Thursday, October 7, 2021


With worldwide attention focused on Captain Chesley “Sully” Sullenberger’s heroic safe landing of US Airways Flight 1549 in the Hudson River on January 15, 2009, after it had lost power in both engines after they were struck by a flock of birds shortly after take-off from LaGuardia Airport, the account in “Tiger in the Sea” is even more dramatic. In this case, it involves John Murray, a 44-year-old pilot, and the heroic rescuing of his damaged passenger aircraft with far less technologically sophisticated landing systems and greater personal bravery by everyone on board the perilous flight over the frigid and stormy Atlantic Ocean, which took place on September 23, 1962.

To appreciate the grave danger facing Mr. Murray’s aircraft, the author points out that “flying was 100 times more dangerous in 1962 than in 2020.” 

In this fascinating, gripping, and detailed ‘minute-by-minute account, the author, Mr. Murray’s son-in-law, describes the desperate and brave struggle by Mr. Murray and his crew to land the burning American Flying Tiger Super Constellation passenger aircraft over the Atlantic Ocean en route from Gander, Newfoundland, to Frankfurt, Germany. 

The flight began on September 23 when it departed McGuire Air Force Base in New Jersey, with 76 persons on board. The passengers were US military personnel and their families bound for Frankfurt, Germany, with a refueling stop in Gander. Sometime after departure from Gander, the aircraft encountered mechanical problems, which resulted in the failure of two of its four engines which caught fire. Some 500 nautical miles west of Ireland, the plane was unable to maintain routine flight and was forced to ditch into the North Atlantic at night, in what is described as a “barely controlled landing.”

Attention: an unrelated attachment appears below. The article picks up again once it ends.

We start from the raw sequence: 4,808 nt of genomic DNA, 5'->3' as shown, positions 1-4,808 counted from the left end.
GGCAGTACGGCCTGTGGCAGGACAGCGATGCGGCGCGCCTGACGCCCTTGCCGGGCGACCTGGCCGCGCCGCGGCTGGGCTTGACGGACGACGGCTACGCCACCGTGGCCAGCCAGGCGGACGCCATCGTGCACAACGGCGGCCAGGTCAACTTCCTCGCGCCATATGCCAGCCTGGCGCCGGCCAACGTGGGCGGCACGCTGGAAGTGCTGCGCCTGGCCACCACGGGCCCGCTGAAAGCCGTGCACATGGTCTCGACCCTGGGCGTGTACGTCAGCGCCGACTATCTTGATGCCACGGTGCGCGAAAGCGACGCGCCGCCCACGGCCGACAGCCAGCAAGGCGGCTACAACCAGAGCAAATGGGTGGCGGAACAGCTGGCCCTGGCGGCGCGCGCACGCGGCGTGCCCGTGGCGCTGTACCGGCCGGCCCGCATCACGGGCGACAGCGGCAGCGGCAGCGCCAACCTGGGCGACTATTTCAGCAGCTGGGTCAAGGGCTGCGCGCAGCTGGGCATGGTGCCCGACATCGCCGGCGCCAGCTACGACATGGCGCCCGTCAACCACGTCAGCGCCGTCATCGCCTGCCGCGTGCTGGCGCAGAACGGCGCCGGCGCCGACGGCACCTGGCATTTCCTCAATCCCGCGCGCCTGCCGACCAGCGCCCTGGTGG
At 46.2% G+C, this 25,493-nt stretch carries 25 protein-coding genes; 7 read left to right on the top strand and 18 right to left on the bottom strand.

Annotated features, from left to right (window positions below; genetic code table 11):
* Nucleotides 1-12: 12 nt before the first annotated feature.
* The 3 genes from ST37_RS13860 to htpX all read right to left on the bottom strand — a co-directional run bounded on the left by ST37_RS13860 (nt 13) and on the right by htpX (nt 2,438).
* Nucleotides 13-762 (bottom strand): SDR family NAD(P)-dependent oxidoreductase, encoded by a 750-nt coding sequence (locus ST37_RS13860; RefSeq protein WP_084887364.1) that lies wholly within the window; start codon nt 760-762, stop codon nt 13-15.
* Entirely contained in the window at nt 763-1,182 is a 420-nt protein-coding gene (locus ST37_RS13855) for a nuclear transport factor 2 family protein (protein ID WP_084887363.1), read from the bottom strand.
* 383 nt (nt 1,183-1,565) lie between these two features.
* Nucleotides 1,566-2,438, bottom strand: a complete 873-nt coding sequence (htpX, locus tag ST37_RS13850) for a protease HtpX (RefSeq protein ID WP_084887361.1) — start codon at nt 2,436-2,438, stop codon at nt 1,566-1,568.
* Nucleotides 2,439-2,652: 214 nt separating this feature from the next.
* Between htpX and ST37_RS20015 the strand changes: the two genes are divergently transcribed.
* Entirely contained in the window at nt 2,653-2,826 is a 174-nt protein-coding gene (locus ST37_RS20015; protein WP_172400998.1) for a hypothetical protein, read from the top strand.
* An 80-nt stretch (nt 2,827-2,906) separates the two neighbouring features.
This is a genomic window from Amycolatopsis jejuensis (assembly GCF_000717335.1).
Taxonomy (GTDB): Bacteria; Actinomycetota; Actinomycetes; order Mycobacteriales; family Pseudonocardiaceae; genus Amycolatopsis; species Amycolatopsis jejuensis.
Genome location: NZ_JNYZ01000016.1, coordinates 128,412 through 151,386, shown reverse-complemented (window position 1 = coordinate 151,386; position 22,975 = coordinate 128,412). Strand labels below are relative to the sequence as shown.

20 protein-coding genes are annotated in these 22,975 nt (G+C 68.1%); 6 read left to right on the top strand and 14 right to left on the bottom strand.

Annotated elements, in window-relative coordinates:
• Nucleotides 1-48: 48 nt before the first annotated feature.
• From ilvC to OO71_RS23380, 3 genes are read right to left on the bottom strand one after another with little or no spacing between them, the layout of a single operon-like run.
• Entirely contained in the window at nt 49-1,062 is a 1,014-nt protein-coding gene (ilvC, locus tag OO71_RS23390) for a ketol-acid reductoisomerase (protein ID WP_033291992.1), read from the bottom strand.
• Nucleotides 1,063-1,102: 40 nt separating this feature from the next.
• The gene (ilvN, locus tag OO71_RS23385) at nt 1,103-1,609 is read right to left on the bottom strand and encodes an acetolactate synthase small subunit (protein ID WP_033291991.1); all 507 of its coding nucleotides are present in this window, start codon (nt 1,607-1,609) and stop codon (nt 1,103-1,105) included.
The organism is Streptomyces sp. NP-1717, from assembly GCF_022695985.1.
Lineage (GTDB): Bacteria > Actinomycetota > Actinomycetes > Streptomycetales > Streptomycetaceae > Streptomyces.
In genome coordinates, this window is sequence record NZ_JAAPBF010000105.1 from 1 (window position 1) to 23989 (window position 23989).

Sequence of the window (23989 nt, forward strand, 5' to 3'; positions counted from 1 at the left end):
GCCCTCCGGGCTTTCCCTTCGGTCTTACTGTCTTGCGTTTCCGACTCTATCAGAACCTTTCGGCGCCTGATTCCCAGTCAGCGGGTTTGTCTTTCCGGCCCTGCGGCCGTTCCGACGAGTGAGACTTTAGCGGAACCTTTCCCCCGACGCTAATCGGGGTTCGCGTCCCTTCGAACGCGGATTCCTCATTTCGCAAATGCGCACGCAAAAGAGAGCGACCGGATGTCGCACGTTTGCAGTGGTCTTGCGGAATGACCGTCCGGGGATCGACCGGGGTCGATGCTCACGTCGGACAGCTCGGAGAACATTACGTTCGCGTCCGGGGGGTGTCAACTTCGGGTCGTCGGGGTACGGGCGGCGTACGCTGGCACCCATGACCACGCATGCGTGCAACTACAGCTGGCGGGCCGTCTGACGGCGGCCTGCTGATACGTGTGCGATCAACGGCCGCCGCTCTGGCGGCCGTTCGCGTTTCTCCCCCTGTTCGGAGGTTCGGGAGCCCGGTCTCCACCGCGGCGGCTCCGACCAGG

Captain Murray, of Oyster Bay, Long Island, as described by the author, was no ordinary pilot but had already distinguished himself as a veteran commercial aviation pilot and even as a “black ops” freelancer (including flying for a clandestine New York-based syndicate established to illicitly transport arms to the newly established state of Israel that was fighting for independence at the time), and who had survived several plane crashes, which enabled him to fearlessly manage the aircraft’s perilous ocean landing. As the author writes, “Tiger 93 had a big advantage: Murray. His experience navigating around Michigan lakes, piloting Connies to safe landings despite dead or sputtering engines, and flying in seaplanes and amphibians, for which a ‘controlled water landing’ was the norm, made him uniquely qualified for his current predicament.”

With the aircraft ditched in the frigid ocean, while all 76 passengers and crew members survived the initial wreck, 48 survived the next ordeal while twenty-eight perished from drowning after a six-hour wind and wave-tossed raft ride until they were met by the Swiss freighter, the Celerina.

When it occurred, Flying Tiger 923’s heroic sea crash became one of the world’s top news stories, with popular TV and radio programs and newspapers providing updates on Captain Murray’s heroism in calmly overcoming such devastating mechanical problems and crises.

As a true hero, Captain Murray’s decisions were based on his sense of responsibility for the lives of the others on board the aircraft. As the author concludes, “Yet by all accounts, Murray passionately disdained being called a hero” as he called all those on board the aircraft heroes, since his “reticence wasn’t the mark of false humility. It’s the hallmark of true heroism.” 

Especially noteworthy is that the book’s author, an attorney, and businessman, as Captain Murray’s son-in-law had access to unique sources and photographs about the incident, which are extensively reproduced in the account.  

In conclusion, readers will appreciate this gripping account of aviation heroism and leadership under catastrophic crisis in the early 1960s, including the fascinating personal stories about Captain Murray, his crew, and passengers, which reads like a dramatic Hollywood action movie.

• Joshua Sinai is a Professor of Practice, Counterterrorism Studies, at Capitol Technology University, in Laurel, MD.

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“Tiger in the Sea: The Ditching of Flying Tiger 923 and the Desperate Struggle for Survival”
By Eric Lindner
Lyons Press, 360 pages, $26.95.

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